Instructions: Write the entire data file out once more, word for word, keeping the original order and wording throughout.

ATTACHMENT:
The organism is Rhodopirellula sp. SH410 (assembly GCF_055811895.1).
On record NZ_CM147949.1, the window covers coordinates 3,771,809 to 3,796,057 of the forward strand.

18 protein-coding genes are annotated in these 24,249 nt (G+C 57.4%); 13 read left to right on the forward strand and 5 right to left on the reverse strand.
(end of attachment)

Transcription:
The organism is Rhodopirellula sp. SH410 (assembly GCF_055811895.1).
On record NZ_CM147949.1, the window covers coordinates 3,771,809 to 3,796,057 of the forward strand.

18 protein-coding genes are annotated in these 24,249 nt (G+C 57.4%); 13 read left to right on the forward strand and 5 right to left on the reverse strand.